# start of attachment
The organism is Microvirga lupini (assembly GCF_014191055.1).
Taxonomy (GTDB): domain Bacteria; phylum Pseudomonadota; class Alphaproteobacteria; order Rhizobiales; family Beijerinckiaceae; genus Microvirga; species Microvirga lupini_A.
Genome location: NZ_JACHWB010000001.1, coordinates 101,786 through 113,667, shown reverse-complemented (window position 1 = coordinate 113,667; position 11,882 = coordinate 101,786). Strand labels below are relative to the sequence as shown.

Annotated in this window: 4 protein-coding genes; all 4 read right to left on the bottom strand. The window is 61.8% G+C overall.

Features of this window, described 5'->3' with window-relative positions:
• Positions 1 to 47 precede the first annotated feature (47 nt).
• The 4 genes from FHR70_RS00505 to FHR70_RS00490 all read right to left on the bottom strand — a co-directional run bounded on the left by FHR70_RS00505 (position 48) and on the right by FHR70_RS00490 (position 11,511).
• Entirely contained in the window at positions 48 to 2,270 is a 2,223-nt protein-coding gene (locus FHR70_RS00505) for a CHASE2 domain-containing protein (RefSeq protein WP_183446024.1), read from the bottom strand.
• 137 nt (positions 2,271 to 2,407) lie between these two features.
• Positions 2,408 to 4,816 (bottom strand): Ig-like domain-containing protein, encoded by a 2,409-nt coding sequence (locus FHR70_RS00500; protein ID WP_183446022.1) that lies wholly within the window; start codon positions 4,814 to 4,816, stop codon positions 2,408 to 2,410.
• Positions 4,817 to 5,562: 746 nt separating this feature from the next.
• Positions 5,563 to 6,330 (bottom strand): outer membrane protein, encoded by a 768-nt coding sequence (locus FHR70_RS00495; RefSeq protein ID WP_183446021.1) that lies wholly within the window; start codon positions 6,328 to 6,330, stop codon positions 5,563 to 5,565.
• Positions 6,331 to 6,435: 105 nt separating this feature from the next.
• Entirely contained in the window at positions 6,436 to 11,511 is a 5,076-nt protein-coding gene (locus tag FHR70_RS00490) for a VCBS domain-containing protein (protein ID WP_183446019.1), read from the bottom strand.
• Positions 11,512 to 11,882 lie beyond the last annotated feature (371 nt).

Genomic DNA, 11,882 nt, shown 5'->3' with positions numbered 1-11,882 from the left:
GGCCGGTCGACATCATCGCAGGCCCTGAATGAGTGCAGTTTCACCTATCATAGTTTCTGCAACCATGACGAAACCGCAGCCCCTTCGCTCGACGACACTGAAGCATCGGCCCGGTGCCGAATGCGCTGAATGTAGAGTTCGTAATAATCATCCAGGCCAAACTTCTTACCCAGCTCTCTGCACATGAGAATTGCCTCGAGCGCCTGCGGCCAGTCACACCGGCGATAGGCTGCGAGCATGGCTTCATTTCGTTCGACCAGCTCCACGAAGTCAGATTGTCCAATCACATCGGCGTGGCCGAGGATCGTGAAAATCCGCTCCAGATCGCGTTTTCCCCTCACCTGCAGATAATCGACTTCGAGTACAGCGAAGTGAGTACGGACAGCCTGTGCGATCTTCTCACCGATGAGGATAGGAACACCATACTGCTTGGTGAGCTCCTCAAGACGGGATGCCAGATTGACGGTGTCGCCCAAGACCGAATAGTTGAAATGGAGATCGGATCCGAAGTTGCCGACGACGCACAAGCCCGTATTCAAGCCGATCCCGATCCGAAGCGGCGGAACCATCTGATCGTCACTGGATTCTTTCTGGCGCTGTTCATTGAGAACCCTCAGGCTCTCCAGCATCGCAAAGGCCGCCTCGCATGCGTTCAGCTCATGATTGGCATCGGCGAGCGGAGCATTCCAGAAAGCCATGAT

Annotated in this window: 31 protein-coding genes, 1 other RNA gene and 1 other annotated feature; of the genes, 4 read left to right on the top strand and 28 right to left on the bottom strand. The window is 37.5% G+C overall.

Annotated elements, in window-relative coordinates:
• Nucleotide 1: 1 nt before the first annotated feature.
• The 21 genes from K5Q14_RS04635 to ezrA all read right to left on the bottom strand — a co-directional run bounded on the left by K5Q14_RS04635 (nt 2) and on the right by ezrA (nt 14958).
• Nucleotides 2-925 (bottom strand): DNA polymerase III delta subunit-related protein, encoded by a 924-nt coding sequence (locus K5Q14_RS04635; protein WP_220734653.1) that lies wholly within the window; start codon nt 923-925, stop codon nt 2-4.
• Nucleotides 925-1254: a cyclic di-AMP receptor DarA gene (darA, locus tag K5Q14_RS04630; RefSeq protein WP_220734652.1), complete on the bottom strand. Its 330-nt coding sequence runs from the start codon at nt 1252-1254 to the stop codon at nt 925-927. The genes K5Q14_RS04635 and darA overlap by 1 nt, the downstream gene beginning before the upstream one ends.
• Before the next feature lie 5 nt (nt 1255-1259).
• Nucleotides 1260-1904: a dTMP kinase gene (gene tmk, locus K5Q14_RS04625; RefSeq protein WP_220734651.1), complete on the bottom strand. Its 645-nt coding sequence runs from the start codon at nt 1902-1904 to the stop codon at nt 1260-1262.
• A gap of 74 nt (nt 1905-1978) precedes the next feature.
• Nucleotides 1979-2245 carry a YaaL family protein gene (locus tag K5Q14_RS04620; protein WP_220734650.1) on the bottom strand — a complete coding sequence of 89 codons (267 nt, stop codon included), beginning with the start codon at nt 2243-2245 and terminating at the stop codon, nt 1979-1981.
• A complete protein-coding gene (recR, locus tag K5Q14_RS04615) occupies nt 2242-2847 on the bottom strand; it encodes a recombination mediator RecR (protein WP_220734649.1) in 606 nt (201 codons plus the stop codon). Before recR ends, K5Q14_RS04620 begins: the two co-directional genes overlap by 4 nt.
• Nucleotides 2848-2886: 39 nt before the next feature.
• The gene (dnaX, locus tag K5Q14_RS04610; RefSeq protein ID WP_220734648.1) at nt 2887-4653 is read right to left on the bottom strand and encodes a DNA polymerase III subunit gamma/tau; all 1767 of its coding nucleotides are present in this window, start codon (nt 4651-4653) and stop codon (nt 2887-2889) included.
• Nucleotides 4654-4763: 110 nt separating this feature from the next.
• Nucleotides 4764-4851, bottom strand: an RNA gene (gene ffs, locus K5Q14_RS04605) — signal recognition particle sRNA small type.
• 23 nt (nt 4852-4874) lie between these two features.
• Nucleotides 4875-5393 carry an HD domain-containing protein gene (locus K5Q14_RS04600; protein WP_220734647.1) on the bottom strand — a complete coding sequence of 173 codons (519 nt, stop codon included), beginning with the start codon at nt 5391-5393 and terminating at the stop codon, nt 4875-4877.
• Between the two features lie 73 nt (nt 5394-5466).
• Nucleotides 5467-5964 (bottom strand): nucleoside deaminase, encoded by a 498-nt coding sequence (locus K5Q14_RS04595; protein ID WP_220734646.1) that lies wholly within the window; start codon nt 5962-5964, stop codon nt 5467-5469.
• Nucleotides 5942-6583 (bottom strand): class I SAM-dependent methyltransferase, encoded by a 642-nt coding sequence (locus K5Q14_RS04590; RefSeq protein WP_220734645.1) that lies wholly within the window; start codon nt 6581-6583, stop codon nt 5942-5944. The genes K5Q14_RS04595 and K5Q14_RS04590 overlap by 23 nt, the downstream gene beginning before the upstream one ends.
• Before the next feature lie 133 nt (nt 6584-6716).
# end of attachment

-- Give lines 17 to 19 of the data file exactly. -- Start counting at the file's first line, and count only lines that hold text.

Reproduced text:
GGCCGGTCGACATCATCGCAGGCCCTGAATGAGTGCAGTTTCACCTATCATAGTTTCTGCAACCATGACGAAACCGCAGCCCCTTCGCTCGACGACACTGAAGCATCGGCCCGGTGCCGAATGCGCTGAATGTAGAGTTCGTAATAATCATCCAGGCCAAACTTCTTACCCAGCTCTCTGCACATGAGAATTGCCTCGAGCGCCTGCGGCCAGTCACACCGGCGATAGGCTGCGAGCATGGCTTCATTTCGTTCGACCAGCTCCACGAAGTCAGATTGTCCAATCACATCGGCGTGGCCGAGGATCGTGAAAATCCGCTCCAGATCGCGTTTTCCCCTCACCTGCAGATAATCGACTTCGAGTACAGCGAAGTGAGTACGGACAGCCTGTGCGATCTTCTCACCGATGAGGATAGGAACACCATACTGCTTGGTGAGCTCCTCAAGACGGGATGCCAGATTGACGGTGTCGCCCAAGACCGAATAGTTGAAATGGAGATCGGATCCGAAGTTGCCGACGACGCACAAGCCCGTATTCAAGCCGATCCCGATCCGAAGCGGCGGAACCATCTGATCGTCACTGGATTCTTTCTGGCGCTGTTCATTGAGAACCCTCAGGCTCTCCAGCATCGCAAAGGCCGCCTCGCATGCGTTCAGCTCATGATTGGCATCGGCGAGCGGAGCATTCCAGAAAGCCATGAT

Annotated in this window: 31 protein-coding genes, 1 other RNA gene and 1 other annotated feature; of the genes, 4 read left to right on the top strand and 28 right to left on the bottom strand. The window is 37.5% G+C overall.

Annotated elements, in window-relative coordinates: